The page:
Earthquake Risk Reduction by David J. Dowrick

By David J. Dowrick

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Dowrick  2003 John Wiley & Sons, Ltd ISBN: 0-471-49688-X (HB) 28 Determination of site characteristics local compared to the total terrain transversed between the earthquake source and the site. On the assumption that the gross bedrock vibration will be similar at two adjacent sites, local differences in geology and soil produce different surface ground motions at the two sites. Factors influencing the local modifications to the underlying motion are the topography and nature of the bedrock and the nature and geometry of the depositional soils.

Unfortunately, for non-seismologists at least, understanding the general literature related to earthquakes is impeded by the difficulty of finding precise definitions of fundamental seismological terms. For assistance in the use of this book, definitions of some basic terms are set out below. Further definitions may be found elsewhere in this book or in the references given above. ’ Earthquake strength is defined in two ways: first the strength of shaking at any given place (called the intensity) and second, the total strength (or size) of the event itself (called magnitude, seismic moment, or moment magnitude).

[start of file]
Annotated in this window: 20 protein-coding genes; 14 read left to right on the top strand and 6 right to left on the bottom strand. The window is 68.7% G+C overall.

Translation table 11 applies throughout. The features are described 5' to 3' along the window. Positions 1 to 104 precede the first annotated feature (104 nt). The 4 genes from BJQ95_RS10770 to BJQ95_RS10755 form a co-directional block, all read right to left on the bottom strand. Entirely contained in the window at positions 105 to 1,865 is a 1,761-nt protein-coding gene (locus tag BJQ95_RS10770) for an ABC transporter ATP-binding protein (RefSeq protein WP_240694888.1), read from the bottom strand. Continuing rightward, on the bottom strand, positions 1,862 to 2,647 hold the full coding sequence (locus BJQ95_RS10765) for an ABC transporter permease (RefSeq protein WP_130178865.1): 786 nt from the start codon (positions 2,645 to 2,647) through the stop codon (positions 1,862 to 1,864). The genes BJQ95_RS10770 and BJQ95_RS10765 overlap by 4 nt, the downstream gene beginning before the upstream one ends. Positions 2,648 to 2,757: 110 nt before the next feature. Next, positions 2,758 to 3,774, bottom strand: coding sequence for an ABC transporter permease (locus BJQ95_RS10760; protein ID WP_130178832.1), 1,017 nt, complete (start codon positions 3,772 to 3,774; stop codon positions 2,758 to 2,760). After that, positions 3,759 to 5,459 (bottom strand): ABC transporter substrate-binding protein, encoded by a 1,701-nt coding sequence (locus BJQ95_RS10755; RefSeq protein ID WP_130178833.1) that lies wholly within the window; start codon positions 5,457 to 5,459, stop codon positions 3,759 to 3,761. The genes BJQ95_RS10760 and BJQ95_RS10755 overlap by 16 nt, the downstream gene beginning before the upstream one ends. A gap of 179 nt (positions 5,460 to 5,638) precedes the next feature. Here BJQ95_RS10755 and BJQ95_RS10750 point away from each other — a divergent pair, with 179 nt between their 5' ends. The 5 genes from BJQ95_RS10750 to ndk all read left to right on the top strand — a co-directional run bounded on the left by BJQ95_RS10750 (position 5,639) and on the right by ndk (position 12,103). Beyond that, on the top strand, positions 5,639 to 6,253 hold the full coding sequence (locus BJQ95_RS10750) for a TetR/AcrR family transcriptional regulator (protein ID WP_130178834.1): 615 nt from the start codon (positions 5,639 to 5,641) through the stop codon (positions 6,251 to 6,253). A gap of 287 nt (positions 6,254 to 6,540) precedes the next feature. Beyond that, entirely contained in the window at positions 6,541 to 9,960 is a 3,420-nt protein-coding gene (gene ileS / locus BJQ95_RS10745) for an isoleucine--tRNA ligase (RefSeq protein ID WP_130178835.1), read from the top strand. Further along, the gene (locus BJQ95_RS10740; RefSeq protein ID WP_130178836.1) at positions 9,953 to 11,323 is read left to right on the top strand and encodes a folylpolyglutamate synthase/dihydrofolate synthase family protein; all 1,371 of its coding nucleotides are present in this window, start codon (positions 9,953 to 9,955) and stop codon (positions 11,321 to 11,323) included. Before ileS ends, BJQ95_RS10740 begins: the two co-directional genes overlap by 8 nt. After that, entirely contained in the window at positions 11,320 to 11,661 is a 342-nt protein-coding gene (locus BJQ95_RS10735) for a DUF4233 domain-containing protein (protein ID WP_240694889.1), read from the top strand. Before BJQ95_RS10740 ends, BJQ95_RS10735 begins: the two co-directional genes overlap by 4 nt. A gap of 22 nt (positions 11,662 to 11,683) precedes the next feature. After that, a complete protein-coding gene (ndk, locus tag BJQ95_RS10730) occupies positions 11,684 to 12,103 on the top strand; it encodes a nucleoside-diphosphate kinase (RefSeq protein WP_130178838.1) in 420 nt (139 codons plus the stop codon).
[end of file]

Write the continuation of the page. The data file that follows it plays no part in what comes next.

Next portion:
J Soil Mech Found Divn 90(SM8): 787–806. Suzuki Z (Ed) (1971) General Report on the Tokachi-Oki earthquake of 1968. Keigaki Publishing Co, Tokyo. Wiegel RL (1976) Tsunamis. In Seismic risk and engineering decisions (Ed. C Lomnitz and E Rosenblueth). Elsevier, Amsterdam. Wilson SD and Dietrich RJ (1960) Effect of consolidation pressure on elastic and strength properties of clay. Proc. ASCE Res Conf on Shear Strength of Cohesive Soils, University of Colorado: 419-35, discussion: 1086–92. Wood SH et al.

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